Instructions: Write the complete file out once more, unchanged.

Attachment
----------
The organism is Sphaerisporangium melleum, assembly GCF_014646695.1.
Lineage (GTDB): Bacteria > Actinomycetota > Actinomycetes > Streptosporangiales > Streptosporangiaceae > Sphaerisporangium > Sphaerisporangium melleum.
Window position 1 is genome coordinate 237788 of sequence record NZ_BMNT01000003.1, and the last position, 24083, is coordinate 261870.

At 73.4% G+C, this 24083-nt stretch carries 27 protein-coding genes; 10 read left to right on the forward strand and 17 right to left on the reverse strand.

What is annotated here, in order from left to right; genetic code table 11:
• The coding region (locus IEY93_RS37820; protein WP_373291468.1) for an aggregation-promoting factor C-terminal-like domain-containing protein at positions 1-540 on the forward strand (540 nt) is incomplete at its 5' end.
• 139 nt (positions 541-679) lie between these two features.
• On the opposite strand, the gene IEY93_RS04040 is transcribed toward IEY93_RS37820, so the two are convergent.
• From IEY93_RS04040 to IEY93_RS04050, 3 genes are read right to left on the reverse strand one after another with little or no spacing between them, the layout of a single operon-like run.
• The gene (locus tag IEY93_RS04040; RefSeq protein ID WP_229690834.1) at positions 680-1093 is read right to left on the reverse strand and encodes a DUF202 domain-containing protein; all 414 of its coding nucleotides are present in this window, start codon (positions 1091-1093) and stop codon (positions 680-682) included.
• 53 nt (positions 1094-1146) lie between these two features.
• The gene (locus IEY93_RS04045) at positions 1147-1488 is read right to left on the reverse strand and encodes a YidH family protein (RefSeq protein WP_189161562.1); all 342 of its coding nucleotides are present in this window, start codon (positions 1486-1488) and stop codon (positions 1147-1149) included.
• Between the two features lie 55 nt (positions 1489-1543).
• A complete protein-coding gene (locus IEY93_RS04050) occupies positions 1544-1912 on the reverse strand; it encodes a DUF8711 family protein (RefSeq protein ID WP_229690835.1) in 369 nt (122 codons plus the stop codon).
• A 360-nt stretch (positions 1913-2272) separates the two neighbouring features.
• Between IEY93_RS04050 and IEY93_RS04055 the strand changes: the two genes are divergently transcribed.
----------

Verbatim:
The organism is Sphaerisporangium melleum, assembly GCF_014646695.1.
Lineage (GTDB): Bacteria > Actinomycetota > Actinomycetes > Streptosporangiales > Streptosporangiaceae > Sphaerisporangium > Sphaerisporangium melleum.
Window position 1 is genome coordinate 237788 of sequence record NZ_BMNT01000003.1, and the last position, 24083, is coordinate 261870.

At 73.4% G+C, this 24083-nt stretch carries 27 protein-coding genes; 10 read left to right on the forward strand and 17 right to left on the reverse strand.

What is annotated here, in order from left to right; genetic code table 11:
• The coding region (locus IEY93_RS37820; protein WP_373291468.1) for an aggregation-promoting factor C-terminal-like domain-containing protein at positions 1-540 on the forward strand (540 nt) is incomplete at its 5' end.
• 139 nt (positions 541-679) lie between these two features.
• On the opposite strand, the gene IEY93_RS04040 is transcribed toward IEY93_RS37820, so the two are convergent.
• From IEY93_RS04040 to IEY93_RS04050, 3 genes are read right to left on the reverse strand one after another with little or no spacing between them, the layout of a single operon-like run.
• The gene (locus tag IEY93_RS04040; RefSeq protein ID WP_229690834.1) at positions 680-1093 is read right to left on the reverse strand and encodes a DUF202 domain-containing protein; all 414 of its coding nucleotides are present in this window, start codon (positions 1091-1093) and stop codon (positions 680-682) included.
• 53 nt (positions 1094-1146) lie between these two features.
• The gene (locus IEY93_RS04045) at positions 1147-1488 is read right to left on the reverse strand and encodes a YidH family protein (RefSeq protein WP_189161562.1); all 342 of its coding nucleotides are present in this window, start codon (positions 1486-1488) and stop codon (positions 1147-1149) included.
• Between the two features lie 55 nt (positions 1489-1543).
• A complete protein-coding gene (locus IEY93_RS04050) occupies positions 1544-1912 on the reverse strand; it encodes a DUF8711 family protein (RefSeq protein ID WP_229690835.1) in 369 nt (122 codons plus the stop codon).
• A 360-nt stretch (positions 1913-2272) separates the two neighbouring features.
• Between IEY93_RS04050 and IEY93_RS04055 the strand changes: the two genes are divergently transcribed.